“LLC” stands for “limited liability company,” and “LC” stands for “limited company.” They are basically the same thing, but different states call them different names. We will refer to both entities as an “LLC” in this article. LLC’s can be member-owned (which means the owners are passive members and hire separate, salaried management) or member-managed (which means the members manage the business, as well as own it).
An LLC is essentially a hybrid corporation and partnership. Almost every state has adopted some version of an LLC, and it provides all the benefits of a partnership with the limited liability, taxation benefits and stock transferability of an S corporation. Nonresident aliens can be shareholders, and members can manage their business without risking personal liability. Thus, to summarize, an LLC has all the benefits of an LLP and an S Corporation, with the protection from liability that a C corporation has. As you can imagine, this is a very popular business type. Finally, in many states, sole-owner LLC’s are allowed. This means that, unlike a partnership, which requires at least two people, one person can often go into business all by himself/herself and still have an LLC (this is not the law in all states, however).
There are three drawbacks to an LLC. First, LLC members have to observe some business formalities. They do not have to observe as many formalities as a C corporation, but they still should have meetings, keep minutes, etc. Second, LLC shares are not publicly traded. That means that, like an S corporation and an LLP, your business can grow quite strong, but it will never amass the capital of Google or Microsoft until it is publicly traded, which only C corporations can do. Finally, the biggest drawback of an LLC is that the law covering LLC’s from state to state can be quite different. Thus, an LLC may be an excellent choice for a business that is located primarily in one state, but businesses that are looking to operate in several states often choose an LLP, because the laws are more or less the same in each state. This makes important business decisions easier for business owners who have operations in many states.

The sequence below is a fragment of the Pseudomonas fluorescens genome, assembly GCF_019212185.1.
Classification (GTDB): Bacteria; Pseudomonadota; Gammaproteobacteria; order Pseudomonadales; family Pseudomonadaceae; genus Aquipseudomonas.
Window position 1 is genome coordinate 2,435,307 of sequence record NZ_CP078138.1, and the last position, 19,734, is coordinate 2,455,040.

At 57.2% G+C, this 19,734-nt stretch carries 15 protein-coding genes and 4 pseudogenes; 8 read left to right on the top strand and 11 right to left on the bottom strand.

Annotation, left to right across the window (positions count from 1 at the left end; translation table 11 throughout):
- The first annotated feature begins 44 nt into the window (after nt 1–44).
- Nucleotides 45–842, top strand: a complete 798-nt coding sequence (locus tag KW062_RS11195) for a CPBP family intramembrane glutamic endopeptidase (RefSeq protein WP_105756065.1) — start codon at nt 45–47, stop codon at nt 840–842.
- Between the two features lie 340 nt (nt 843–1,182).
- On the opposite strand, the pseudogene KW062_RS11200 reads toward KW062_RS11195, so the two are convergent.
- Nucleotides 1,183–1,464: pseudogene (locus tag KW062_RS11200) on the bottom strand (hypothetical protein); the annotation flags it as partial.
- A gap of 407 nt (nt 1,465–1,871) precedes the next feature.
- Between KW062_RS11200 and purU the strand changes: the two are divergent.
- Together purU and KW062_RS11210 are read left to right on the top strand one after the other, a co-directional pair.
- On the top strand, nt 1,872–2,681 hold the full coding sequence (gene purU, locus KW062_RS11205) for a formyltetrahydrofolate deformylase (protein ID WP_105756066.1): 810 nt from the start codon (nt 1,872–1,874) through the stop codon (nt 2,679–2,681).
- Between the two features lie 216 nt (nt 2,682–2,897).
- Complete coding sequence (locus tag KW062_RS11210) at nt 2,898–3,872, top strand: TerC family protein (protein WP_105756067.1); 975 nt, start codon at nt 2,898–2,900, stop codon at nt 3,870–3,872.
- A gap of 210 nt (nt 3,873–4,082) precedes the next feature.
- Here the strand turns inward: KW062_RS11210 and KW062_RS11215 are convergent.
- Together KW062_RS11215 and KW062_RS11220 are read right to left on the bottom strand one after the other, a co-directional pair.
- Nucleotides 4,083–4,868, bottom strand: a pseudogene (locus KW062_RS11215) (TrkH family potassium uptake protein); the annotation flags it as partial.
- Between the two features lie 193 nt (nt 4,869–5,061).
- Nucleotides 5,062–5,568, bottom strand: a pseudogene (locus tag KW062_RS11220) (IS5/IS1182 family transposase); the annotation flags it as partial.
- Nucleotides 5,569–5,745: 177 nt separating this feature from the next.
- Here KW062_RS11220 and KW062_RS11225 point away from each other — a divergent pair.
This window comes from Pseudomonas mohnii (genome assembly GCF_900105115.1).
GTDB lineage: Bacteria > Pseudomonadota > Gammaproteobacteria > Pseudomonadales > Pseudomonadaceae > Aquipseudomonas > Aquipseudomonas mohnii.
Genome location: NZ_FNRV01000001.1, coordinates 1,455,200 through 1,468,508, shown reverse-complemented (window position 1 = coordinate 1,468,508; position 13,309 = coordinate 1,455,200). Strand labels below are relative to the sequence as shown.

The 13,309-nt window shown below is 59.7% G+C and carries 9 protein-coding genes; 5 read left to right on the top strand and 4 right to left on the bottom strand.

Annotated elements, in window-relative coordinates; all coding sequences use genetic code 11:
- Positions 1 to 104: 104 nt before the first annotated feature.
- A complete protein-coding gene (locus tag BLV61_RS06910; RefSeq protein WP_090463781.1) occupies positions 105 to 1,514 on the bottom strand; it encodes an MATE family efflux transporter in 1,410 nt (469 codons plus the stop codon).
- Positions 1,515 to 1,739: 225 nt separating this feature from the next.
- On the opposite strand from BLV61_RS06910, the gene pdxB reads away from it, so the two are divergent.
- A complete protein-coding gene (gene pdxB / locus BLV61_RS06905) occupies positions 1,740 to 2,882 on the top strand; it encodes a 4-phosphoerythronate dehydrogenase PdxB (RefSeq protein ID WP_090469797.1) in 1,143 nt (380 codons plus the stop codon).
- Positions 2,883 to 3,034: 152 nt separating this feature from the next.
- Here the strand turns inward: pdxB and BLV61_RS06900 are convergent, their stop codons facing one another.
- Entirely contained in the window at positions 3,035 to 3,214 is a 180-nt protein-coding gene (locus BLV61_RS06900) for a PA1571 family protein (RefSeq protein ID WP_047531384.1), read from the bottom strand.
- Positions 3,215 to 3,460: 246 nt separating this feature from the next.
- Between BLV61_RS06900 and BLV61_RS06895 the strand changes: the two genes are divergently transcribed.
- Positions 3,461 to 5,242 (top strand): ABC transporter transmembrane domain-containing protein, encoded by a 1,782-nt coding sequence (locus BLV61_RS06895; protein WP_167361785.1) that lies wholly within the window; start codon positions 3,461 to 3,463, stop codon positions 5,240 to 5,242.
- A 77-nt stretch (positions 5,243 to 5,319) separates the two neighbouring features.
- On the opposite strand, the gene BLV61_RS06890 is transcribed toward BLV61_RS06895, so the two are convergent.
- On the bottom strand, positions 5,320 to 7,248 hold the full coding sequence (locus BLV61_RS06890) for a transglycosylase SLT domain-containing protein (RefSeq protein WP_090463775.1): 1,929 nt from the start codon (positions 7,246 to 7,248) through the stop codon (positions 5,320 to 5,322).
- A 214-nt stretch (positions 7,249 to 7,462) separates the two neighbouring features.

An LLC is one of the best business options for resident and nonresident aliens deciding to create a business in the United States. Aliens who want limited liability and the right to manage their businesses cannot find that mutual ability in an LP or an LLP. For alien who are going to start off with a small business, a C corporation may not be necessary at first. Nonresident aliens are not allowed to own an S corporation precisely because they are nonresident aliens. But an LLC provides all aliens (resident and nonresident) with limited liability, protecting their personal assets, and allows active management of their businesses. So a lot of our clients decide to make an LLC. We wish them all great luck, and hope their new businesses take off and become quite successful!
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